Skip to main content

Walking through Lansdowne Park on a crisp fall afternoon, you'd never know that in the years leading up to its recent $200-million renovation it used to be merely a slab of asphalt with a football stadium with one side that was crumbling.

Now, after an aggressive revitalization project that opened in November of 2014, Lansdowne is a hotbed for businesses and restaurants that drew 1.5 million visitors in its first year, according to numbers provided by the Ottawa Sports and Entertainment Group (OSEG), one of the key stakeholders of the project.

"People have had a very positive impression of the new stadium [Lansdowne is home to the North American Soccer League's Ottawa Fury and the Canadian Football League's playoff-bound Ottawa RedBlacks] and the retail and restaurant components," explains Ottawa Mayor Jim Watson. "People keep coming back and experiencing something new."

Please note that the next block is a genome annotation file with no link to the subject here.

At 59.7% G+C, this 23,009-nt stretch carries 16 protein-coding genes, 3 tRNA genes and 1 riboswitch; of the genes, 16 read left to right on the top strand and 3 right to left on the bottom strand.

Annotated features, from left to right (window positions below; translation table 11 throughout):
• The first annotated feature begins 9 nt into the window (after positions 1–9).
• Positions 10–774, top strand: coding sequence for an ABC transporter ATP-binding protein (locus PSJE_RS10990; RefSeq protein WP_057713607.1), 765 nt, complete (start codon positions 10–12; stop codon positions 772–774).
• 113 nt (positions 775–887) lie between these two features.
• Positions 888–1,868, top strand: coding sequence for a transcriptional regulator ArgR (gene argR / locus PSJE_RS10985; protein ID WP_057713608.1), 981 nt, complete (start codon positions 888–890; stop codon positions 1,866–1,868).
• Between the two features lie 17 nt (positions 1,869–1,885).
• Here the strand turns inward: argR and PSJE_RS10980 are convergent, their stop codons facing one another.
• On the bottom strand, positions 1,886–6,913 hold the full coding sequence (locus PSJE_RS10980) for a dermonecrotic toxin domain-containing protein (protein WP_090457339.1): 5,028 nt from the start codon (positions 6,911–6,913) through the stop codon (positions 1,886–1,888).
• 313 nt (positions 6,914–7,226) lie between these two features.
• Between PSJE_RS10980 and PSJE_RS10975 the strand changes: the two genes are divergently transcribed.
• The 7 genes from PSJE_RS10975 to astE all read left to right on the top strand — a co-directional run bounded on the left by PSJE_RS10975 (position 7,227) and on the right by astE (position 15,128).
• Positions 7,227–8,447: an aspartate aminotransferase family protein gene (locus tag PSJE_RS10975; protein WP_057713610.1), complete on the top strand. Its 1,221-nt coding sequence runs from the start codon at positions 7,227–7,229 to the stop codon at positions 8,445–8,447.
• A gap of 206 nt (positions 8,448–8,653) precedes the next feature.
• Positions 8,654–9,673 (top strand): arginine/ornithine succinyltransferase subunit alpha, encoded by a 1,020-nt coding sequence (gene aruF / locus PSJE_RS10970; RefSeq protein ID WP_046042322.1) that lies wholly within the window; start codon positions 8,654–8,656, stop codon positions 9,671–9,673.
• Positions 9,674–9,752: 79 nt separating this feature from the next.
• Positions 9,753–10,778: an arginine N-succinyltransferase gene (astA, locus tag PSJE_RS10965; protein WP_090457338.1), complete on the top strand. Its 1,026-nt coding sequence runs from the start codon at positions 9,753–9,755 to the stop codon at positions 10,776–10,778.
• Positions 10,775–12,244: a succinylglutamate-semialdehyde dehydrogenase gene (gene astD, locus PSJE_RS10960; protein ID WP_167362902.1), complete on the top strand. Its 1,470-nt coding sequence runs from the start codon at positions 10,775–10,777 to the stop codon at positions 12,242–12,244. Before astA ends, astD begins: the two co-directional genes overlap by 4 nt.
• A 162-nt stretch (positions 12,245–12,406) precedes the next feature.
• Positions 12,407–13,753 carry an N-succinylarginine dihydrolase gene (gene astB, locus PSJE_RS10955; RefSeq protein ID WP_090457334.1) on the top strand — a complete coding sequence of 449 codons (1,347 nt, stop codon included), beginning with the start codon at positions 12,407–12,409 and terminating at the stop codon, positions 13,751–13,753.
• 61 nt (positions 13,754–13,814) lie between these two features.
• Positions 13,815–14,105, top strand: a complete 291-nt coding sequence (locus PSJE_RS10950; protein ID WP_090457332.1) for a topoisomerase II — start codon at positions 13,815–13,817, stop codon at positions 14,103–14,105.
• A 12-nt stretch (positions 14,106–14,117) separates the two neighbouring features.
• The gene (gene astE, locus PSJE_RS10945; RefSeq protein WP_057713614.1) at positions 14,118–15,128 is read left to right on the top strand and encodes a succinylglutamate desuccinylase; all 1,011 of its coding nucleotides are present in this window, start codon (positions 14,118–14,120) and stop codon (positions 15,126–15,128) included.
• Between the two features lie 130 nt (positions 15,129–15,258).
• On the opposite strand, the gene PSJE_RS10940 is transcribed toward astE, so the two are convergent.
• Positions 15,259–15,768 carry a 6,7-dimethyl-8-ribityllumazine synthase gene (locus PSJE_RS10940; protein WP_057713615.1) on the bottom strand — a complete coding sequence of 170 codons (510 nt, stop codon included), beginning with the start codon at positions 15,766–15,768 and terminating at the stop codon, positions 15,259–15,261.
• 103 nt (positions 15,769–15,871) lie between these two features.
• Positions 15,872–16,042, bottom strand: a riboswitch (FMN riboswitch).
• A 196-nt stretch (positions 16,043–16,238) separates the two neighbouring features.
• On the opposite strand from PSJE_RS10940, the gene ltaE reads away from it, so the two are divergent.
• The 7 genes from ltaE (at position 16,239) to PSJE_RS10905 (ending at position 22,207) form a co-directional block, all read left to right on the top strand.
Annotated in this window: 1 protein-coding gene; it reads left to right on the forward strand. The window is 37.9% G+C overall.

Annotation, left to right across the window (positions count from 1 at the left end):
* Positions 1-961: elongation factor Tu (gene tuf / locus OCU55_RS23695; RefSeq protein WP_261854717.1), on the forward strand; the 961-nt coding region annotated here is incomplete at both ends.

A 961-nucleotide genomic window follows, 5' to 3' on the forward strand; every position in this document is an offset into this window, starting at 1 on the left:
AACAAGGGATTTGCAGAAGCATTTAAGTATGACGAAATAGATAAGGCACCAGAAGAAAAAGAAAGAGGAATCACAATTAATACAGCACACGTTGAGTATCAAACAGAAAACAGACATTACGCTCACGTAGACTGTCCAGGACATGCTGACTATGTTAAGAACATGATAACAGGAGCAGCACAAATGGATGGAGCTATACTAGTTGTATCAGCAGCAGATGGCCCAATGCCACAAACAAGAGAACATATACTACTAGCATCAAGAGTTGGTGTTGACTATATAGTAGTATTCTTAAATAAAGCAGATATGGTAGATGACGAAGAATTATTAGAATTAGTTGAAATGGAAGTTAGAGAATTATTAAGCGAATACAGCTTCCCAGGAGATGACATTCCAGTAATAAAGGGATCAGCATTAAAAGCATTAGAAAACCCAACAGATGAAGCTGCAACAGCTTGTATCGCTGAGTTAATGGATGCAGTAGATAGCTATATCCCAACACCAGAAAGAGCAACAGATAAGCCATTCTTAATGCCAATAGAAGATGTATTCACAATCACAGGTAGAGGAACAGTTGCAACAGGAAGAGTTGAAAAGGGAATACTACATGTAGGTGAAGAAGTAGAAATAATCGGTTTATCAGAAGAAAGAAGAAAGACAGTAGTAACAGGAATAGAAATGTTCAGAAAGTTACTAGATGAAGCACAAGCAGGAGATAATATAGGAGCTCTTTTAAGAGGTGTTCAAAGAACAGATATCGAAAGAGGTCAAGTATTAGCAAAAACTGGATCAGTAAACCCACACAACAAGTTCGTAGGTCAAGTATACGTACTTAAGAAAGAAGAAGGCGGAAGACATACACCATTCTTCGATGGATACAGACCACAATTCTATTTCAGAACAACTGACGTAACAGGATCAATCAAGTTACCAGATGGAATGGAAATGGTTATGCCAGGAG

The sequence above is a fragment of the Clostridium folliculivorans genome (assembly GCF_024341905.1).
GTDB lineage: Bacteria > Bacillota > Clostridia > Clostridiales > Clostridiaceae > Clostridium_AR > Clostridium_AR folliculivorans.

Originally developed as municipal fairgrounds in the 1860s, Lansdowne Park – a stretch of land on Bank Street adjacent to the Rideau Canal, about three kilometres from Parliament Hill – has gone through many iterations.

It was the home of the Ottawa SuperEx until 2010; bands such as U2, the Rolling Stones and David Bowie have performed on its grounds. It has also been the home of three CFL franchises – the aforementioned RedBlacks, the ill-fated Renegades (2001-05), and the Rough Riders (1876-1996).

When a proposal was brought to the table in the mid-2000s to revitalize Lansdowne Park once and for all, there were many skeptics. But the formal launch of the new Lansdowne in June of this year – as part of the Women's World Cup of soccer – was met with much fanfare.